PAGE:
Arizona faces its own border crisis, with Yuma seeing significant increases in illegal crossings

In August, 17,000 people illegally crossed into the Yuma Sector. That's up from 694 a year earlier.

Updated: October 5, 2021 - 10:57pm

While much of the world watched roughly 15,000 Haitians illegally cross the Rio Grande River from Mexico into Del Rio, Texas, last month, an area near Yuma, Arizona, has become the Grand Canyon State’s Del Rio equivalent.

Known as “The Gap,” a well-known break in the border fence near the Morelos Dam is where migrants illegally cross the border into Arizona – walking across the Colorado River from the Mexican border town of Los Algodones.

In August, 17,000 people illegally crossed into the Yuma Sector. That's compared to 694 in August 2020, according to U.S. Customs and Border Patrol data, an increase of more than 2,300%.

By mid-September, the daily average was more than 600 migrants arriving in the Yuma sector, also an increase of more than 2,000% from the same time last year.

On Sept. 23, Yuma Border Patrol agents encountered more than 1,000 migrants who illegally crossed the border, “a new fiscal year record for daily apprehensions,” Chief Patrol Agent Chris T. Clem tweeted. They came from 21 different countries, he said.

#YumaSector agents encountered more than 1,000 migrants who illegally crossed the border into the U.S. from Mex on Thursday, a new fiscal year record for daily apprehensions. The total includes migrants from 21 different countries. #BorderSecurity is #NationalSecurity pic.twitter.com/Ax2mpUkDbL— Chief Patrol Agent Chris T. Clem (@USBPChiefYUM) September 23, 2021

The previous weekend, Yuma agents apprehended more than 2,400 migrants, which included several large groups and a human smuggling operation, he added in a separate tweet.

The Yuma Sector, in the southeast corner of Arizona, comprises about 181,670 square miles of primarily desert terrain divided between California and Arizona. It covers 126 miles of the U.S. southern border from the Imperial Sand Dunes in California to the Yuma-Pima County line in Arizona. The area consists of vast open deserts, rocky mountain ranges, large drifting sand dunes and the Colorado River.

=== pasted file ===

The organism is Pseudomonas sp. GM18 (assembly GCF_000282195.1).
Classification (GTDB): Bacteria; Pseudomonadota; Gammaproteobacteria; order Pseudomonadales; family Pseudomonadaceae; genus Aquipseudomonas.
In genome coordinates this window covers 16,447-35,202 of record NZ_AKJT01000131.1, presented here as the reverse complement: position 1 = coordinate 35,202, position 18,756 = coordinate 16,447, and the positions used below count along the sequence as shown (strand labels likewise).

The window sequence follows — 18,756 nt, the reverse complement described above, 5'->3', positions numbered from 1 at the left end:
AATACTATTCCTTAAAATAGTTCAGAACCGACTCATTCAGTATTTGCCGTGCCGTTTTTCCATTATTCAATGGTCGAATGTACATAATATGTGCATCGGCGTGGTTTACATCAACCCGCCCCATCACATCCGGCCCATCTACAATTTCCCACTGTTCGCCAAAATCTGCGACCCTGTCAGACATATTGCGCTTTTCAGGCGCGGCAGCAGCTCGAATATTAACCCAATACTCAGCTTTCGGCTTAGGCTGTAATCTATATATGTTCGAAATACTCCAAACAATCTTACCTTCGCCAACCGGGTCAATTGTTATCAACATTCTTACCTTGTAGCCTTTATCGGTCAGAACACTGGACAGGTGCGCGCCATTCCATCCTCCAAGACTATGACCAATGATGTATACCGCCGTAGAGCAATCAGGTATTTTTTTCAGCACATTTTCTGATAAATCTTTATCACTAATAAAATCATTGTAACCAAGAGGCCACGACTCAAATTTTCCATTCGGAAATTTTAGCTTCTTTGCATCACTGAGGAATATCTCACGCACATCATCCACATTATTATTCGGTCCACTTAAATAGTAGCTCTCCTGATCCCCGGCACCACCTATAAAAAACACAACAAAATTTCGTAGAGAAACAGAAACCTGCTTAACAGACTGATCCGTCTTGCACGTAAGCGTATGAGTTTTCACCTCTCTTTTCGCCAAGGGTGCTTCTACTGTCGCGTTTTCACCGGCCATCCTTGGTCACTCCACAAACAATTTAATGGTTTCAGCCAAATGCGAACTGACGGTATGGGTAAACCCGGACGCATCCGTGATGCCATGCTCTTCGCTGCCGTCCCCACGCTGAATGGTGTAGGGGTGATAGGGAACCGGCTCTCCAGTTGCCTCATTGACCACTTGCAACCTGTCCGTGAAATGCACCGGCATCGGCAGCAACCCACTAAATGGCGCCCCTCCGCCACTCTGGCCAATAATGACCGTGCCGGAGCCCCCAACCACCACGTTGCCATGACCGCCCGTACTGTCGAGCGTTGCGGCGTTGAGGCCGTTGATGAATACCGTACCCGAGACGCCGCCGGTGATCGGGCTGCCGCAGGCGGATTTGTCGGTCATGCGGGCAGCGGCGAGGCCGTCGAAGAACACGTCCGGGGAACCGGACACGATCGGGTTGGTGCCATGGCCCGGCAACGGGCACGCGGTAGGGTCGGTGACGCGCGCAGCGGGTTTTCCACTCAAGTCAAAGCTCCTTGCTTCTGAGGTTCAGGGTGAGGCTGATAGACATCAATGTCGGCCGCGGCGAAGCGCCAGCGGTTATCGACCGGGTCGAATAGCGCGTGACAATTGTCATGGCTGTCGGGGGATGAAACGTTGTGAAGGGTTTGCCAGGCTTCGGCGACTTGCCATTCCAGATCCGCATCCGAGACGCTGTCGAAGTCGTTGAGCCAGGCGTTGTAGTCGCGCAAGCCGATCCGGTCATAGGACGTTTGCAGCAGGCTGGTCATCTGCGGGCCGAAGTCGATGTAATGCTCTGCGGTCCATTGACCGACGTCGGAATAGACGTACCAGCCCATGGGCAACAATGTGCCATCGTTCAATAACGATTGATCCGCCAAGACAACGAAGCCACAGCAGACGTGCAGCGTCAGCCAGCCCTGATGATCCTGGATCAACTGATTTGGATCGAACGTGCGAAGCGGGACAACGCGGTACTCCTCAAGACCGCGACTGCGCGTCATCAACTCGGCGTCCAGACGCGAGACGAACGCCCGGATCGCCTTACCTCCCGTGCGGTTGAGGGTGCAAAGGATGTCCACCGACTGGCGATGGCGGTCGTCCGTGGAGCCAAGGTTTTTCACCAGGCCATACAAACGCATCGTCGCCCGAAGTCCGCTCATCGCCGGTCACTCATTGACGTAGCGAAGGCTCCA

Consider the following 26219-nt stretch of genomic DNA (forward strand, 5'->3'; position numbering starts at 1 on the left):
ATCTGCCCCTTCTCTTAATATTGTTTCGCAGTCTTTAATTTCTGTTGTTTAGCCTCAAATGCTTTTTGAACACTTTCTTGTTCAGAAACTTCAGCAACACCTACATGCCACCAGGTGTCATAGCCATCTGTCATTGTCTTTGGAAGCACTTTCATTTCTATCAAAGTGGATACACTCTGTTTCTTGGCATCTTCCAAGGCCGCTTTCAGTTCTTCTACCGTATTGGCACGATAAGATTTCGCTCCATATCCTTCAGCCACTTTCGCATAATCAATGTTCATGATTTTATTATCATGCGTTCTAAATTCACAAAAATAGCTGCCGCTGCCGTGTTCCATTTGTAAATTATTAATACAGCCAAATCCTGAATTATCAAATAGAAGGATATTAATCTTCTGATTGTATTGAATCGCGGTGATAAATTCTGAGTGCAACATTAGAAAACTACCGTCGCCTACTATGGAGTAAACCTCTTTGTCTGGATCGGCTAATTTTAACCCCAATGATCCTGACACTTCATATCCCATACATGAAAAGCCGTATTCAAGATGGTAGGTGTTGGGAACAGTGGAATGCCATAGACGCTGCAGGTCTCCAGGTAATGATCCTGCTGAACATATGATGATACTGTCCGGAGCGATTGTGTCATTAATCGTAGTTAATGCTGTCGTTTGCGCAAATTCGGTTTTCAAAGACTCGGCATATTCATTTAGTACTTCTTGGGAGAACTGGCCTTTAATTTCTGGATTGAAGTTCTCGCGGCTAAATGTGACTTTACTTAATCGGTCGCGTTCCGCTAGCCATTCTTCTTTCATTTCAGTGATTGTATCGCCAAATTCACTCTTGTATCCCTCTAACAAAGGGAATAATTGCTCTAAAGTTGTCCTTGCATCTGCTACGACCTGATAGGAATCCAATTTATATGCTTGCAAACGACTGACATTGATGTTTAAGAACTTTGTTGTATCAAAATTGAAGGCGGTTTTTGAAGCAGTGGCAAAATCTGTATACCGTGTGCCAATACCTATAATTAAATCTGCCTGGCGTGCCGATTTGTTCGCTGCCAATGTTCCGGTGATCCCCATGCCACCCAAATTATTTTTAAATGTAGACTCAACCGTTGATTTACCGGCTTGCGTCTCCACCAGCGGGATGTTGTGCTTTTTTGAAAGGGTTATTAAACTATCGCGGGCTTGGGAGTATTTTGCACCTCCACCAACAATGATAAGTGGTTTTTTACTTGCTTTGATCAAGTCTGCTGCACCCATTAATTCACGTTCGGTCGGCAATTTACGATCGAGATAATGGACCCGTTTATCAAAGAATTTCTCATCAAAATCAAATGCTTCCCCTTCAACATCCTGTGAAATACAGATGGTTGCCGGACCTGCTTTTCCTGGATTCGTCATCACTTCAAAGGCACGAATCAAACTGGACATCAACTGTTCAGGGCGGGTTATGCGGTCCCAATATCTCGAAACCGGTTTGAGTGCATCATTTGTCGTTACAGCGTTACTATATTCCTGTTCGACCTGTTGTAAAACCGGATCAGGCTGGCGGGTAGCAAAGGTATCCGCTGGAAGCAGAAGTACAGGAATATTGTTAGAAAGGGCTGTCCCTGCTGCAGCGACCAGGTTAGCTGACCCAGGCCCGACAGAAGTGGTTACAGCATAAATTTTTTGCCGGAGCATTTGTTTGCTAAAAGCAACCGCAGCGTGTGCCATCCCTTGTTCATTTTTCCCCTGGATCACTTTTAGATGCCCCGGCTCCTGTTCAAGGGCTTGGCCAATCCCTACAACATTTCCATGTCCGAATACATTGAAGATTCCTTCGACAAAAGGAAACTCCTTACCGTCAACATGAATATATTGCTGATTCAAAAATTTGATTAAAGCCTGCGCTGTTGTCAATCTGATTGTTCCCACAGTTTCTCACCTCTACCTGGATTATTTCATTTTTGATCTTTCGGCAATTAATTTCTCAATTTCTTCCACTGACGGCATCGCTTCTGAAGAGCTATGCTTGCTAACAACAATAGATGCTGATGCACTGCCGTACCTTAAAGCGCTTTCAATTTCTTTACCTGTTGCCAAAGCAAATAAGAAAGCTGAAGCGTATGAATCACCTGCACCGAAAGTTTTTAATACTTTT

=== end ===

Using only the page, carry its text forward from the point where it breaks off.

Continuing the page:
Yuma Station Agent Vincent Dulesky told DailyMail.com that the crossings are “relentless,” taking place 24 hours a day, seven days a week.

One apprehended Haitian told DailyMail.com, “We had heard of The Gap and people said this is the place to come.” He said he came “because my family are here – my mom and dad. I was in Brazil before. I want to have a life here and work.”

Another Haitian family said, “We were in Chile but we heard the border was open so we went to Mexicali and then came here [Yuma].”

Border Patrol facilities are overwhelmed in Arizona, agents say, with one camp designed to hold 500 people now holding more than 1,300.

Republican Gov. Doug Ducey earlier this year issued a state of emergency order and disaster declaration over the border crisis. He also launched an interstate compact with Texas Gov. Greg Abbott, also a Republican, in June, calling on other governors to send forces to help secure the southern border in response to Biden administration policies facilitating the surge at the border.

Ducey and Abbott are hosting nine Republican governors in Mission, Texas, on Wednesday to discuss border security concerns. Many of the governors have already sent members of their national guard, state troopers, or other law enforcement agents to Arizona or Texas on temporary assignments. They’ve also reported that their states have been inundated with human and drug smuggling, as well as increased drug overdoses due to a surge of cheap supplies of methamphetamine and fentanyl flowing into their states through the southern border.

The 11 governors convening Wednesday are also part of a group of 26 governors who previously called on President Joe Biden to end his open border policies and requested a meeting at the White House. They have not yet received a response.

“The months-long surge in illegal crossings has instigated an international humanitarian crisis, spurred a spike in international criminal activity, and opened the floodgates to human traffickers and drug smugglers endangering public health and safety in our states,” they wrote in their letter to Biden.

“A crisis that began at our southern border now extends beyond to every state and requires immediate action before the situation worsens,” they added. “The negative impacts of an unenforced border policy on the American people can no longer be ignored.”

According to Customs and Border Patrol data, apprehensions in August increased by nearly 500% along the southern border compared to last August. Nearly 209,000 people came through, a 21-year-high.

By mid-September, more than 1.3 million people had been apprehended, a number greater than the populations of nine states, with another several hundred thousand estimated to have evaded capture.